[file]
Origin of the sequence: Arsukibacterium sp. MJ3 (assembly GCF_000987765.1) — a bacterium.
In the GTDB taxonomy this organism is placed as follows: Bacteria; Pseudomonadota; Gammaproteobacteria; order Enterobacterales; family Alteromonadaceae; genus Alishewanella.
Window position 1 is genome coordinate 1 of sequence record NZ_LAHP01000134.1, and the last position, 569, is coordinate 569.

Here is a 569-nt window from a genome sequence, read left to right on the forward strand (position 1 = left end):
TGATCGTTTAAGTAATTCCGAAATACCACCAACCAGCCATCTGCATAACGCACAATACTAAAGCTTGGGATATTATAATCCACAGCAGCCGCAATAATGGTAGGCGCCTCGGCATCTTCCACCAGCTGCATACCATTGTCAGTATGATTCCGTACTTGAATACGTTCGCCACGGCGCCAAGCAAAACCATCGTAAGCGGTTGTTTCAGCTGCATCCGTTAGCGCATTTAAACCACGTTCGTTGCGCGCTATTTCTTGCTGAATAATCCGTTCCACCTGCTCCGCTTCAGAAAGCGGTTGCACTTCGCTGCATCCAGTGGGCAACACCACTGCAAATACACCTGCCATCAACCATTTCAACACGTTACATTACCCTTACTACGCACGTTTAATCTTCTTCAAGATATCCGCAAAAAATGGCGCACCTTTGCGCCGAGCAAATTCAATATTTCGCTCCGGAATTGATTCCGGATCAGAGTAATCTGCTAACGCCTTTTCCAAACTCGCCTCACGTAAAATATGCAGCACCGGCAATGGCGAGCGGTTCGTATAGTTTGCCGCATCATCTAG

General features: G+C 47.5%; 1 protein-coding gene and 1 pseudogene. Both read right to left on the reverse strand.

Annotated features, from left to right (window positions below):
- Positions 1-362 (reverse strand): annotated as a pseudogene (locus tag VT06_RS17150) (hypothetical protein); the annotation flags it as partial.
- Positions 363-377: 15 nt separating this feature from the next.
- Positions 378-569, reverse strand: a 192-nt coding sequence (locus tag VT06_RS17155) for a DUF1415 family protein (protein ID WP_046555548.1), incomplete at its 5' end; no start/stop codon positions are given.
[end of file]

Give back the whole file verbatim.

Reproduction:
Origin of the sequence: Arsukibacterium sp. MJ3 (assembly GCF_000987765.1) — a bacterium.
In the GTDB taxonomy this organism is placed as follows: Bacteria; Pseudomonadota; Gammaproteobacteria; order Enterobacterales; family Alteromonadaceae; genus Alishewanella.
Window position 1 is genome coordinate 1 of sequence record NZ_LAHP01000134.1, and the last position, 569, is coordinate 569.

Here is a 569-nt window from a genome sequence, read left to right on the forward strand (position 1 = left end):
TGATCGTTTAAGTAATTCCGAAATACCACCAACCAGCCATCTGCATAACGCACAATACTAAAGCTTGGGATATTATAATCCACAGCAGCCGCAATAATGGTAGGCGCCTCGGCATCTTCCACCAGCTGCATACCATTGTCAGTATGATTCCGTACTTGAATACGTTCGCCACGGCGCCAAGCAAAACCATCGTAAGCGGTTGTTTCAGCTGCATCCGTTAGCGCATTTAAACCACGTTCGTTGCGCGCTATTTCTTGCTGAATAATCCGTTCCACCTGCTCCGCTTCAGAAAGCGGTTGCACTTCGCTGCATCCAGTGGGCAACACCACTGCAAATACACCTGCCATCAACCATTTCAACACGTTACATTACCCTTACTACGCACGTTTAATCTTCTTCAAGATATCCGCAAAAAATGGCGCACCTTTGCGCCGAGCAAATTCAATATTTCGCTCCGGAATTGATTCCGGATCAGAGTAATCTGCTAACGCCTTTTCCAAACTCGCCTCACGTAAAATATGCAGCACCGGCAATGGCGAGCGGTTCGTATAGTTTGCCGCATCATCTAG

General features: G+C 47.5%; 1 protein-coding gene and 1 pseudogene. Both read right to left on the reverse strand.

Annotated features, from left to right (window positions below):
- Positions 1-362 (reverse strand): annotated as a pseudogene (locus tag VT06_RS17150) (hypothetical protein); the annotation flags it as partial.
- Positions 363-377: 15 nt separating this feature from the next.
- Positions 378-569, reverse strand: a 192-nt coding sequence (locus tag VT06_RS17155) for a DUF1415 family protein (protein ID WP_046555548.1), incomplete at its 5' end; no start/stop codon positions are given.